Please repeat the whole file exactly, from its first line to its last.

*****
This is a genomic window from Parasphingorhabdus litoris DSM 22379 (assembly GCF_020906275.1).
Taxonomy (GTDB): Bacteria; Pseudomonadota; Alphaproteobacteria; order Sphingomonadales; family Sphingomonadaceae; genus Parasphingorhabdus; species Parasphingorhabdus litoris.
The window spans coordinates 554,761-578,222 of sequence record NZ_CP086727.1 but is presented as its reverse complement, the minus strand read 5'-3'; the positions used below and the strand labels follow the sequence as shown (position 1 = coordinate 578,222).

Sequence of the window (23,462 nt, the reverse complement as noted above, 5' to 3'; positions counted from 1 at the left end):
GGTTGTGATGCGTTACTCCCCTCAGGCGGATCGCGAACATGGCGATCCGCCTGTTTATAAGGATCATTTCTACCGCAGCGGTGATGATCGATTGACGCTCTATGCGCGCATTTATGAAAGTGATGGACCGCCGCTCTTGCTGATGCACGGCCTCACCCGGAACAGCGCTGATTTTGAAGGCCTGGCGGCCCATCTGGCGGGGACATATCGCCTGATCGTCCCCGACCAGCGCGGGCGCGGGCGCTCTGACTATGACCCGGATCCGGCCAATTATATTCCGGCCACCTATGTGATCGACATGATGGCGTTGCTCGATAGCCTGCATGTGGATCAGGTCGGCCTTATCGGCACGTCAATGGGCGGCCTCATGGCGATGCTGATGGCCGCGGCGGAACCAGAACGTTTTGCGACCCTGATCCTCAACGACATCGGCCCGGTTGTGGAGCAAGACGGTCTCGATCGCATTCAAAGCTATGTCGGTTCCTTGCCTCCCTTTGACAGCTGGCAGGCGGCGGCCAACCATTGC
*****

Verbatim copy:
This is a genomic window from Parasphingorhabdus litoris DSM 22379 (assembly GCF_020906275.1).
Taxonomy (GTDB): Bacteria; Pseudomonadota; Alphaproteobacteria; order Sphingomonadales; family Sphingomonadaceae; genus Parasphingorhabdus; species Parasphingorhabdus litoris.
The window spans coordinates 554,761-578,222 of sequence record NZ_CP086727.1 but is presented as its reverse complement, the minus strand read 5'-3'; the positions used below and the strand labels follow the sequence as shown (position 1 = coordinate 578,222).

Sequence of the window (23,462 nt, the reverse complement as noted above, 5' to 3'; positions counted from 1 at the left end):
GGTTGTGATGCGTTACTCCCCTCAGGCGGATCGCGAACATGGCGATCCGCCTGTTTATAAGGATCATTTCTACCGCAGCGGTGATGATCGATTGACGCTCTATGCGCGCATTTATGAAAGTGATGGACCGCCGCTCTTGCTGATGCACGGCCTCACCCGGAACAGCGCTGATTTTGAAGGCCTGGCGGCCCATCTGGCGGGGACATATCGCCTGATCGTCCCCGACCAGCGCGGGCGCGGGCGCTCTGACTATGACCCGGATCCGGCCAATTATATTCCGGCCACCTATGTGATCGACATGATGGCGTTGCTCGATAGCCTGCATGTGGATCAGGTCGGCCTTATCGGCACGTCAATGGGCGGCCTCATGGCGATGCTGATGGCCGCGGCGGAACCAGAACGTTTTGCGACCCTGATCCTCAACGACATCGGCCCGGTTGTGGAGCAAGACGGTCTCGATCGCATTCAAAGCTATGTCGGTTCCTTGCCTCCCTTTGACAGCTGGCAGGCGGCGGCCAACCATTGC